Climate risk assessments must be incorporated into company accounts, the UK investment industry’s trade body has said in a letter to heads of the G7 countries.
The Investment Association wants sustainability reporting to be adopted as a standard and co-operation across borders to ensure measures are being implemented.
New guides also need to be agreed on the issuance of so-called “green gilts”, or sovereign debt issued to help fund environmentally friendly projects, said the IA.
“The meeting of the G7 is a prime opportunity for the world’s largest economies to take a coordinated, global approach to tackling climate change,” said Chris Cummings, chief executive of the Investment Association.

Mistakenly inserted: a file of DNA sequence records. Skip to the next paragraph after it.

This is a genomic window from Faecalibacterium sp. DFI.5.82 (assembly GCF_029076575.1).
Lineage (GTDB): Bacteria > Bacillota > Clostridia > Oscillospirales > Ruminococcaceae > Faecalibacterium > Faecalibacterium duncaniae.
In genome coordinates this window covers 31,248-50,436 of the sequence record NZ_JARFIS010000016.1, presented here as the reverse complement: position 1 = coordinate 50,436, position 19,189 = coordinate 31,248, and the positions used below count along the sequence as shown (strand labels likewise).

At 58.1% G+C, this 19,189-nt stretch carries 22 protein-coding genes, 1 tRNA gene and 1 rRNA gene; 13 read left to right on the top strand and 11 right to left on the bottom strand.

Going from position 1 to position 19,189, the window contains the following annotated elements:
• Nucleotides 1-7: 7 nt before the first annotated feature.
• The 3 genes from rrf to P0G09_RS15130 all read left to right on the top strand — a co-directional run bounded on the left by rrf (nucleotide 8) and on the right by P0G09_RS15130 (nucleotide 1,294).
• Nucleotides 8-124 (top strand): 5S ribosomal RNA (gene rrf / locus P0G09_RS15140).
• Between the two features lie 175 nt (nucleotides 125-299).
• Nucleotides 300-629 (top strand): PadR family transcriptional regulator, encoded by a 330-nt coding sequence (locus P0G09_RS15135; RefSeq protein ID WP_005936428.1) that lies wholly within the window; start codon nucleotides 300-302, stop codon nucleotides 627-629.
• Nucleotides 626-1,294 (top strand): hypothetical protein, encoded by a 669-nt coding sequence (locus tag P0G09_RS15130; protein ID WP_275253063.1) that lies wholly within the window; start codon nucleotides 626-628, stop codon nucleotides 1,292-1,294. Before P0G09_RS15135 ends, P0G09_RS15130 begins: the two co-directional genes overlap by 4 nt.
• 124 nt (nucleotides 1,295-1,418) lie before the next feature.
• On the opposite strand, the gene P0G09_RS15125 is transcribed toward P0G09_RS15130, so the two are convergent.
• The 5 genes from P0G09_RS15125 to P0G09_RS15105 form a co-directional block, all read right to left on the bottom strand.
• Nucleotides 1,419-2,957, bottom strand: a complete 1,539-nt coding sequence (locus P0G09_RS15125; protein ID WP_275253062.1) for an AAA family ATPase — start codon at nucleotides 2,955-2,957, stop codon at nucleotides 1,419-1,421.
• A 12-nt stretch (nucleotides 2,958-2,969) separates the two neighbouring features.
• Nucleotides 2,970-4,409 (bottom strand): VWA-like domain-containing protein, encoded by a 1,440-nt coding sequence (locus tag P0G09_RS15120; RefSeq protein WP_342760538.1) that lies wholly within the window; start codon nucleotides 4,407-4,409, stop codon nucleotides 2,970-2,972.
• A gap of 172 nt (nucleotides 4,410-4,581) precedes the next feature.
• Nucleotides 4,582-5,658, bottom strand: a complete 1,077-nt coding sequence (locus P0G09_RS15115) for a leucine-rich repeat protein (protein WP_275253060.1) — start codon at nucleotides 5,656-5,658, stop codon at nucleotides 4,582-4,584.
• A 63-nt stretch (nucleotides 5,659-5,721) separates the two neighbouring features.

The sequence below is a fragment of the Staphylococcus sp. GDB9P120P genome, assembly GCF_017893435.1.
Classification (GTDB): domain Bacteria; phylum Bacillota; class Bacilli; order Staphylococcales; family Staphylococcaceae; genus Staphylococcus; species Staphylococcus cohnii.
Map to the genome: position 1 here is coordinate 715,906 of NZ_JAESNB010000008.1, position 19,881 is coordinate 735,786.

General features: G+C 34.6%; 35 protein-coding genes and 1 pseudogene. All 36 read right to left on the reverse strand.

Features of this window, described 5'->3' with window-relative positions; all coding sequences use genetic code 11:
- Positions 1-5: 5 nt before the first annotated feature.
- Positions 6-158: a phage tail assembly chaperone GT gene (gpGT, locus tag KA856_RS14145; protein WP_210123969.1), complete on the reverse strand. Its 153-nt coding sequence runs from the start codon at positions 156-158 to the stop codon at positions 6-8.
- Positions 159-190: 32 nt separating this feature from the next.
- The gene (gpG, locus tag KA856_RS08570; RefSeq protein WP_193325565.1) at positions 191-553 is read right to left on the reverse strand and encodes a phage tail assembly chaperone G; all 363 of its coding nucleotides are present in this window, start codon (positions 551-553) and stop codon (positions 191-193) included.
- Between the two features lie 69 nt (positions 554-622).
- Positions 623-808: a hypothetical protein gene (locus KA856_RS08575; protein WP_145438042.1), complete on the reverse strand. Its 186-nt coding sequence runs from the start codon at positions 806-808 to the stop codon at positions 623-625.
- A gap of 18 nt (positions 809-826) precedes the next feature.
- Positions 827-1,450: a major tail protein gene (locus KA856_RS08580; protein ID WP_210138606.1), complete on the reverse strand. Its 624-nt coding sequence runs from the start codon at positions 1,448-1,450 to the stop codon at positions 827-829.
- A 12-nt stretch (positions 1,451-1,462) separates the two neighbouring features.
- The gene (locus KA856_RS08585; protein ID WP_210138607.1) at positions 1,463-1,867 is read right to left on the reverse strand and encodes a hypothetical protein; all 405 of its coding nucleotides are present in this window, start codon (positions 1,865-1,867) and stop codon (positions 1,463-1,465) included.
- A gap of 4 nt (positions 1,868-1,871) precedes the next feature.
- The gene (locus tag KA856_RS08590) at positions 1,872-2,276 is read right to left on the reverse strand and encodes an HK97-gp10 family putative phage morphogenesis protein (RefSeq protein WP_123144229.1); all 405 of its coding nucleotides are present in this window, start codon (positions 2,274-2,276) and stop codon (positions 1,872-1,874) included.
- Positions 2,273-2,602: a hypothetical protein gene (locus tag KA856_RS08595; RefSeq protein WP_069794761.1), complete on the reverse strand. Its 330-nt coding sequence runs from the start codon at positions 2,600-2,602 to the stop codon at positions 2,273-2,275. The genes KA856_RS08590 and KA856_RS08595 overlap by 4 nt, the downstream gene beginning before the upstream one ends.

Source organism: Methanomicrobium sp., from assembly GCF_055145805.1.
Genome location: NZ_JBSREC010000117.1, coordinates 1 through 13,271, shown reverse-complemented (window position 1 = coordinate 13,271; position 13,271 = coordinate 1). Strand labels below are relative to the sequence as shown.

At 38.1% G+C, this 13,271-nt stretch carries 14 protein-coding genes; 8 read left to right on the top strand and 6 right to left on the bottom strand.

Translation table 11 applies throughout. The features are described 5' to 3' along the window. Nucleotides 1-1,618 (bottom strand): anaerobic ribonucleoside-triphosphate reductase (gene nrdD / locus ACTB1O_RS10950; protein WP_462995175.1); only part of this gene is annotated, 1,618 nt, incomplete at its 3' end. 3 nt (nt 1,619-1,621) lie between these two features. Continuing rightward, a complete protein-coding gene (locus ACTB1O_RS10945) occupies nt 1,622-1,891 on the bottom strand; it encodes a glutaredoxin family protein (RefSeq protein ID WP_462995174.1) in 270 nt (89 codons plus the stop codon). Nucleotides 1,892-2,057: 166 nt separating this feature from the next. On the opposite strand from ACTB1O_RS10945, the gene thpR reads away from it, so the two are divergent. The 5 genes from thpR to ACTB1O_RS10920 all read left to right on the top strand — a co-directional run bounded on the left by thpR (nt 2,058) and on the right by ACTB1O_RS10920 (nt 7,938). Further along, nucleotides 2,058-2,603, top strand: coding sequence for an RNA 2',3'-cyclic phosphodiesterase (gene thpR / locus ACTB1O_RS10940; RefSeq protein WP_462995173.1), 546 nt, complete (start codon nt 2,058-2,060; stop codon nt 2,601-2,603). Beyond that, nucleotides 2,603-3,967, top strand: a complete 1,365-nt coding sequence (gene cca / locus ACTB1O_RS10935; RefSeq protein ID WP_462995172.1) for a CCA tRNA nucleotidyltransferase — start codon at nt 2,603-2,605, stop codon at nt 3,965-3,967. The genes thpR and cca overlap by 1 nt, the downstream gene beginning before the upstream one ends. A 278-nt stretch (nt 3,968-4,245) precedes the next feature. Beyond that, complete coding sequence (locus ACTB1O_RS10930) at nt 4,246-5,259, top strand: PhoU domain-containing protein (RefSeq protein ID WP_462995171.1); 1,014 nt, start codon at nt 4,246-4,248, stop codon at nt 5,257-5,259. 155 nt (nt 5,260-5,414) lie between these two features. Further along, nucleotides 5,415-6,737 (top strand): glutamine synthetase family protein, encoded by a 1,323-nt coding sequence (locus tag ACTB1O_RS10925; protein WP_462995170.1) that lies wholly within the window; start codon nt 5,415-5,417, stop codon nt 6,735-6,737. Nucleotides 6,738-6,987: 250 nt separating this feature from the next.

“Ensuring high-quality and comparable data on the risks that companies face from climate change is key to achieving this and meeting the net-zero targets.”
The letter comes after a string of successes for environmental groups against big oil companies in particular.
US oil giant Exxon had two board members replaced by representatives of the activist group Engine1 while 61% of Chevron shareholders voted in favour of a motion from Dutch environmental group Follow This.
Shell (LON:RDSB) also lost a court case in the Netherlands brought by green campaigners to force it to cut its carbon emissions by 45% by 2030.
Investment giant Blackrock, a key member in the Investment Association, voted its 6.7% stake in Exxon for Engine 1’s motion with UK firm Legal & General also reported to have sided with the environmentalist group.